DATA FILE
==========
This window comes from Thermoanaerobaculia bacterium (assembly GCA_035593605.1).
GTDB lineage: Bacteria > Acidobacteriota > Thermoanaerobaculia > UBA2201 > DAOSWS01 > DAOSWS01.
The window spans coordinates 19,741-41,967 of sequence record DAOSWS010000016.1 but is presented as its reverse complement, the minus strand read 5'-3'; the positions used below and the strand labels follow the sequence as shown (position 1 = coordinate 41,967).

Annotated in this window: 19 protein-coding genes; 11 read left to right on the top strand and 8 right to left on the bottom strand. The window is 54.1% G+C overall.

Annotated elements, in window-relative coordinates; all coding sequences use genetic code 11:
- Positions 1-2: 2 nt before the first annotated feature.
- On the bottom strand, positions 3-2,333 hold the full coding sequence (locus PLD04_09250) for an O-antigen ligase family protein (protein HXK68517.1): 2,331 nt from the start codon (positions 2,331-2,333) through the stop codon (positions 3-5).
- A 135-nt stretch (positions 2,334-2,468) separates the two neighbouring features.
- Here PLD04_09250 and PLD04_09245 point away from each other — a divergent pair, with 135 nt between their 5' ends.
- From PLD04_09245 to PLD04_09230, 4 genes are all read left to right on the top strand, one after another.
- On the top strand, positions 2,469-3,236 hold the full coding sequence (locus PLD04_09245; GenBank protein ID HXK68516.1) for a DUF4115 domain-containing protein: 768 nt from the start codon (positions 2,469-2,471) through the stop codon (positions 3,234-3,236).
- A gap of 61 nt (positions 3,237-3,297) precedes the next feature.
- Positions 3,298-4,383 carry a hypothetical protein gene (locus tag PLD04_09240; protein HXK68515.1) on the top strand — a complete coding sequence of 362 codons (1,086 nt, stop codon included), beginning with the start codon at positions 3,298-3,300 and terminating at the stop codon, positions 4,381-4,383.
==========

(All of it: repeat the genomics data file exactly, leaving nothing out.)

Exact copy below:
This window comes from Thermoanaerobaculia bacterium (assembly GCA_035593605.1).
GTDB lineage: Bacteria > Acidobacteriota > Thermoanaerobaculia > UBA2201 > DAOSWS01 > DAOSWS01.
The window spans coordinates 19,741-41,967 of sequence record DAOSWS010000016.1 but is presented as its reverse complement, the minus strand read 5'-3'; the positions used below and the strand labels follow the sequence as shown (position 1 = coordinate 41,967).

Annotated in this window: 19 protein-coding genes; 11 read left to right on the top strand and 8 right to left on the bottom strand. The window is 54.1% G+C overall.

Annotated elements, in window-relative coordinates; all coding sequences use genetic code 11:
- Positions 1-2: 2 nt before the first annotated feature.
- On the bottom strand, positions 3-2,333 hold the full coding sequence (locus PLD04_09250) for an O-antigen ligase family protein (protein HXK68517.1): 2,331 nt from the start codon (positions 2,331-2,333) through the stop codon (positions 3-5).
- A 135-nt stretch (positions 2,334-2,468) separates the two neighbouring features.
- Here PLD04_09250 and PLD04_09245 point away from each other — a divergent pair, with 135 nt between their 5' ends.
- From PLD04_09245 to PLD04_09230, 4 genes are all read left to right on the top strand, one after another.
- On the top strand, positions 2,469-3,236 hold the full coding sequence (locus PLD04_09245; GenBank protein ID HXK68516.1) for a DUF4115 domain-containing protein: 768 nt from the start codon (positions 2,469-2,471) through the stop codon (positions 3,234-3,236).
- A gap of 61 nt (positions 3,237-3,297) precedes the next feature.
- Positions 3,298-4,383 carry a hypothetical protein gene (locus tag PLD04_09240; protein HXK68515.1) on the top strand — a complete coding sequence of 362 codons (1,086 nt, stop codon included), beginning with the start codon at positions 3,298-3,300 and terminating at the stop codon, positions 4,381-4,383.